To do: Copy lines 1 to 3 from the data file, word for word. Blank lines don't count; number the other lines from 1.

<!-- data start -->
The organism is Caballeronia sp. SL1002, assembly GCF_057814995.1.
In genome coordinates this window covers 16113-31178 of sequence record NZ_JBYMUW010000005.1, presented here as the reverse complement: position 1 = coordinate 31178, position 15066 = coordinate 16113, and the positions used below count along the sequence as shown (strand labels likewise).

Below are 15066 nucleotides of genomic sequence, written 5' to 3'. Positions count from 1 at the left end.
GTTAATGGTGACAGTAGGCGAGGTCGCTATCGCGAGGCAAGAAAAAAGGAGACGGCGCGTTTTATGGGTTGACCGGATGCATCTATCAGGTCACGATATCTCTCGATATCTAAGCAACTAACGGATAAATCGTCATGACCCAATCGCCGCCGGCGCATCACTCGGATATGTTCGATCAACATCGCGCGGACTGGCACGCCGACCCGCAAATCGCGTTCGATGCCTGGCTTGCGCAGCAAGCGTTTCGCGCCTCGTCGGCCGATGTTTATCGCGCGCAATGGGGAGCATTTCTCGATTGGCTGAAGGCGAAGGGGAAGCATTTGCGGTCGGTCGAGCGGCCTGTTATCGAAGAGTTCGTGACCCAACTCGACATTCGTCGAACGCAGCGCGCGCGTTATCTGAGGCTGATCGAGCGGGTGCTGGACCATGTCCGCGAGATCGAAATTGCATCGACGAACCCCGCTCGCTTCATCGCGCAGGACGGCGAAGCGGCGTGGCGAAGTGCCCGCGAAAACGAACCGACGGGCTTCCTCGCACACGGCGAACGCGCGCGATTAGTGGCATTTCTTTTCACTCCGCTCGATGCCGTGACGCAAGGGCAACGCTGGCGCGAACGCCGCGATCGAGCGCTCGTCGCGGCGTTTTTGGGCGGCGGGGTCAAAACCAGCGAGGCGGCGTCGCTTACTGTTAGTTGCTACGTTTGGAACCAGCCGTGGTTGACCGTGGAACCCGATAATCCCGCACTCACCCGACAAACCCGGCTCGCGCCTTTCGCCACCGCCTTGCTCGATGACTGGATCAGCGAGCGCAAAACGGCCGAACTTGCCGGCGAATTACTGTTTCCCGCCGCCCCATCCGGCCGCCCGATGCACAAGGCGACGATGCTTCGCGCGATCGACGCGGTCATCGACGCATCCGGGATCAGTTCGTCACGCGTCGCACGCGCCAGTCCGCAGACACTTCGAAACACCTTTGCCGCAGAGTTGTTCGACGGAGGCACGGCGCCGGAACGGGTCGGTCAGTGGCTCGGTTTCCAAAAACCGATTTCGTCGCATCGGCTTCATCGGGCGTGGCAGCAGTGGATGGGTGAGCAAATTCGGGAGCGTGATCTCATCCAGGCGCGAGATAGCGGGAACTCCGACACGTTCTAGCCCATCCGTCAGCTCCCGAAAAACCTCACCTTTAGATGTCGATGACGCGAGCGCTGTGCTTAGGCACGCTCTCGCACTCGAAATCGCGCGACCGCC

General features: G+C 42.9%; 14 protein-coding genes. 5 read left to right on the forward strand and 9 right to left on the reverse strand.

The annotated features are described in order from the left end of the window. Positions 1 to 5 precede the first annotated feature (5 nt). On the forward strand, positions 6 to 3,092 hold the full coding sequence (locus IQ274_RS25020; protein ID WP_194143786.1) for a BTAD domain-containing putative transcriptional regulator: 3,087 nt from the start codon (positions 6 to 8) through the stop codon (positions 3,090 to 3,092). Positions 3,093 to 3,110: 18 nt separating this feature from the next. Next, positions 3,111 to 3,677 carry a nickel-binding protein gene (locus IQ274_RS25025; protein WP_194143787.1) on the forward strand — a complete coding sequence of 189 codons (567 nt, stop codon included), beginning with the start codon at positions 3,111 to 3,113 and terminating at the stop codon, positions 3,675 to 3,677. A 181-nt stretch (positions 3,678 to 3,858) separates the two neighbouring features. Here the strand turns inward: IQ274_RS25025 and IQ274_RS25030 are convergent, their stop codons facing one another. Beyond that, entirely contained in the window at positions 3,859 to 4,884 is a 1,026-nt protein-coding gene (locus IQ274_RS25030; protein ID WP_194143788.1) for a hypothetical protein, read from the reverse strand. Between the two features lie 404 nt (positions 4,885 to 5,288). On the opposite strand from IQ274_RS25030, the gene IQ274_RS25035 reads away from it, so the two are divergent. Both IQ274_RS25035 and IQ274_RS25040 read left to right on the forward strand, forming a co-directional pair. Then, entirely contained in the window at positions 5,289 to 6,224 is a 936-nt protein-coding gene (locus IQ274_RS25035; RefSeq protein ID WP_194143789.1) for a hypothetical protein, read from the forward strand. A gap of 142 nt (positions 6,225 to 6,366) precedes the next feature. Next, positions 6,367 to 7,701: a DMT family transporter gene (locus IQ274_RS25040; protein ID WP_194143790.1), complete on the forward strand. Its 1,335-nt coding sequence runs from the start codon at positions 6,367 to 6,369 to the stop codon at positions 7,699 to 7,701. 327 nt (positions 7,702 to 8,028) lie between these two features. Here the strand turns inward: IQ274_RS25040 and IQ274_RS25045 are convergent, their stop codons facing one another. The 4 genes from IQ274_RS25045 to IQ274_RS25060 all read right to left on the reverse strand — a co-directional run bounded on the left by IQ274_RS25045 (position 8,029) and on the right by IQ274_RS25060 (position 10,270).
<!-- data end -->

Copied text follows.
The organism is Caballeronia sp. SL1002, assembly GCF_057814995.1.
In genome coordinates this window covers 16113-31178 of sequence record NZ_JBYMUW010000005.1, presented here as the reverse complement: position 1 = coordinate 31178, position 15066 = coordinate 16113, and the positions used below count along the sequence as shown (strand labels likewise).

Below are 15066 nucleotides of genomic sequence, written 5' to 3'. Positions count from 1 at the left end.